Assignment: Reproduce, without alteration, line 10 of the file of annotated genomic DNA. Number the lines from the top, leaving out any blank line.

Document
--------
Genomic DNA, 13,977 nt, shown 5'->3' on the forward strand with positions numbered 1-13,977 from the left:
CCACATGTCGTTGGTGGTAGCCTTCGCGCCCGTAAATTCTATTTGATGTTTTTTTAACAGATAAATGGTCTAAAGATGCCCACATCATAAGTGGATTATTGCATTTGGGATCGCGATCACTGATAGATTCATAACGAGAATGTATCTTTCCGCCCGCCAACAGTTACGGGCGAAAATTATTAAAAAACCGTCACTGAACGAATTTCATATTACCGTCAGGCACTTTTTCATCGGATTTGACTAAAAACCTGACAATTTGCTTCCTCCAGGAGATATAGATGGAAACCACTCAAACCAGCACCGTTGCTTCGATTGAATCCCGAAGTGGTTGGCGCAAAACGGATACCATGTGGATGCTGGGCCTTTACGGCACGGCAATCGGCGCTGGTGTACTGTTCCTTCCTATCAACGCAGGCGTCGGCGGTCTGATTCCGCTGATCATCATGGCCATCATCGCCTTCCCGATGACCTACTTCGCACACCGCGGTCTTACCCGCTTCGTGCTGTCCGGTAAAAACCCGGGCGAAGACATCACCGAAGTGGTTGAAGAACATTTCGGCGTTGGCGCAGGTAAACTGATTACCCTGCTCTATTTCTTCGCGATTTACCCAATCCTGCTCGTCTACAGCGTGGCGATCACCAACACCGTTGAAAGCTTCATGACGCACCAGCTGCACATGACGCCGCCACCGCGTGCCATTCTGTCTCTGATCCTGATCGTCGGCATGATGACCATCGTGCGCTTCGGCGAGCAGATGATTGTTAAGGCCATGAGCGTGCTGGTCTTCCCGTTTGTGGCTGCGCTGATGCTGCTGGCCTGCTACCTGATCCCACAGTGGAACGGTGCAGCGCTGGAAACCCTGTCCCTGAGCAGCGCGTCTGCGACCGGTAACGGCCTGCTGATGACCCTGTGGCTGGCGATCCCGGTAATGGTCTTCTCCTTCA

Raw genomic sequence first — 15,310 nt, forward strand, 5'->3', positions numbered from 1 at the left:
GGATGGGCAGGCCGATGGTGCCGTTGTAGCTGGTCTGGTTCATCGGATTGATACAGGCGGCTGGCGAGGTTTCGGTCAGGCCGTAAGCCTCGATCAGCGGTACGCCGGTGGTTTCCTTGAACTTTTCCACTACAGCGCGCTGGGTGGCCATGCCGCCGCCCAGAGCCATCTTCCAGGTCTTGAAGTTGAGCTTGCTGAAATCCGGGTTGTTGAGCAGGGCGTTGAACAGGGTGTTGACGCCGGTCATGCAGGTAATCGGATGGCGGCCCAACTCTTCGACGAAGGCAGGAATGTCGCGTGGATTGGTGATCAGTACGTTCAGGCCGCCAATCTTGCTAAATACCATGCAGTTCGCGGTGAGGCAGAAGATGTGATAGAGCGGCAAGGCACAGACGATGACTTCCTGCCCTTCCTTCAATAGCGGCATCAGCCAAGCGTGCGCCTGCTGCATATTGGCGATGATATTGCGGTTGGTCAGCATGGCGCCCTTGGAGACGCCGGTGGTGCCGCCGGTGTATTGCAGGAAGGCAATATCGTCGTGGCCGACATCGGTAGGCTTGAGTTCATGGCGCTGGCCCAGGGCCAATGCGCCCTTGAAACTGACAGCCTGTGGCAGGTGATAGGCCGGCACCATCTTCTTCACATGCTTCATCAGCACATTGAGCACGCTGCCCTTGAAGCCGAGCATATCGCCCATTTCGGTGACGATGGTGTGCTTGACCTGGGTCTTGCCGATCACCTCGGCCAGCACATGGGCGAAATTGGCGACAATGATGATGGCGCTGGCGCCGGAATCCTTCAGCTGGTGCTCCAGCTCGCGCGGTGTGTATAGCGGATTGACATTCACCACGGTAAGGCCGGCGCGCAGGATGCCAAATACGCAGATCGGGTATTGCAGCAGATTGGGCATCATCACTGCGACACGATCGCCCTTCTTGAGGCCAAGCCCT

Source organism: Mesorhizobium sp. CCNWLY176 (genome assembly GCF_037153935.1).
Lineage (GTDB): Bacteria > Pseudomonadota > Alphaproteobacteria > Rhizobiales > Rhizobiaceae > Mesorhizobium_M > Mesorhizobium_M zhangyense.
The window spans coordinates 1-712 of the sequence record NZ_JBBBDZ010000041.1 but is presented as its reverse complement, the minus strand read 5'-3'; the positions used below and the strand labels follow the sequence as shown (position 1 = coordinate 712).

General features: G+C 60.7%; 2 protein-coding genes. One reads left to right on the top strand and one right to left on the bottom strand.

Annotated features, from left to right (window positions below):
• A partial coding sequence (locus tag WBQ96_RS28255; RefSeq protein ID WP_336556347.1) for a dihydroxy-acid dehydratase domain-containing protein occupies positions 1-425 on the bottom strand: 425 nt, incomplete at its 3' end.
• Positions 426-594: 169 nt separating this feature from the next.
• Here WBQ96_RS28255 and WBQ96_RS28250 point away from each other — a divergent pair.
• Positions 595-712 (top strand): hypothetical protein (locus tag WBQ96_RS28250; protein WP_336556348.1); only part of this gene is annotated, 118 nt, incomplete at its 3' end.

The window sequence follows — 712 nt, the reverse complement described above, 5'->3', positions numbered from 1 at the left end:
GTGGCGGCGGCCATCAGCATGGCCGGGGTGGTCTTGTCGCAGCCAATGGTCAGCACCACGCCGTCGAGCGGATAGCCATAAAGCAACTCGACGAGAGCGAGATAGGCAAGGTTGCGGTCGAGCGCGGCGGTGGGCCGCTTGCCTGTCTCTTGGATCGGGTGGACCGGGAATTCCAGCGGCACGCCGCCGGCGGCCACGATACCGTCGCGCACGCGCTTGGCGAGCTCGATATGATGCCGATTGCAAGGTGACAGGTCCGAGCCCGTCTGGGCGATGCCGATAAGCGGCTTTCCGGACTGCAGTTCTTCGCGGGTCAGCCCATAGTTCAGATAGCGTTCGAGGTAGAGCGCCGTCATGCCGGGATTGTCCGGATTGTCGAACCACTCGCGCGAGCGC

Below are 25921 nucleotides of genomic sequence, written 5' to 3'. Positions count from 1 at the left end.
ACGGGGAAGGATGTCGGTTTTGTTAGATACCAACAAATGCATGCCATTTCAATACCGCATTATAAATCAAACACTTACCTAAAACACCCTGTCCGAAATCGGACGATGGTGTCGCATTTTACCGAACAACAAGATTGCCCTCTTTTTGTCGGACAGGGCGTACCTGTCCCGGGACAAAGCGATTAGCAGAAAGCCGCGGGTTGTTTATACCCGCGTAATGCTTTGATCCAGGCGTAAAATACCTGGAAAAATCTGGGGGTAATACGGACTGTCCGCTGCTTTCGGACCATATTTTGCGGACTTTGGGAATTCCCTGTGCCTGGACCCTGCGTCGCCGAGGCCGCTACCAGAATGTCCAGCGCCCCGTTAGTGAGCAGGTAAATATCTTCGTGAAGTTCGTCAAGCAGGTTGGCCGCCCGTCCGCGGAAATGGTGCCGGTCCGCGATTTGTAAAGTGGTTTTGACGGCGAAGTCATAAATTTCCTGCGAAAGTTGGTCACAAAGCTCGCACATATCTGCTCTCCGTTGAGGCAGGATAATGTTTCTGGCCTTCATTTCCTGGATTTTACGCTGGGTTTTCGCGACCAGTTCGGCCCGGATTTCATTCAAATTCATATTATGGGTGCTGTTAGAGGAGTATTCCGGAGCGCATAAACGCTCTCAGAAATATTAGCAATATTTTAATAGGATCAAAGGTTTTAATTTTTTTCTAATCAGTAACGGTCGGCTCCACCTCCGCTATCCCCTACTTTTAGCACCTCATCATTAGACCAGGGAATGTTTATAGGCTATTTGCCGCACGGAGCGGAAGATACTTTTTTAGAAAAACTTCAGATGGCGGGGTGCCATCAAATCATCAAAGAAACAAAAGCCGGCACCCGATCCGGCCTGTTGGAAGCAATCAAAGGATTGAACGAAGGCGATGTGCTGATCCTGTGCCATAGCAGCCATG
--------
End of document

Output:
• A partial coding sequence (locus tag WBQ96_RS28255; RefSeq protein ID WP_336556347.1) for a dihydroxy-acid dehydratase domain-containing protein occupies positions 1-425 on the bottom strand: 425 nt, incomplete at its 3' end.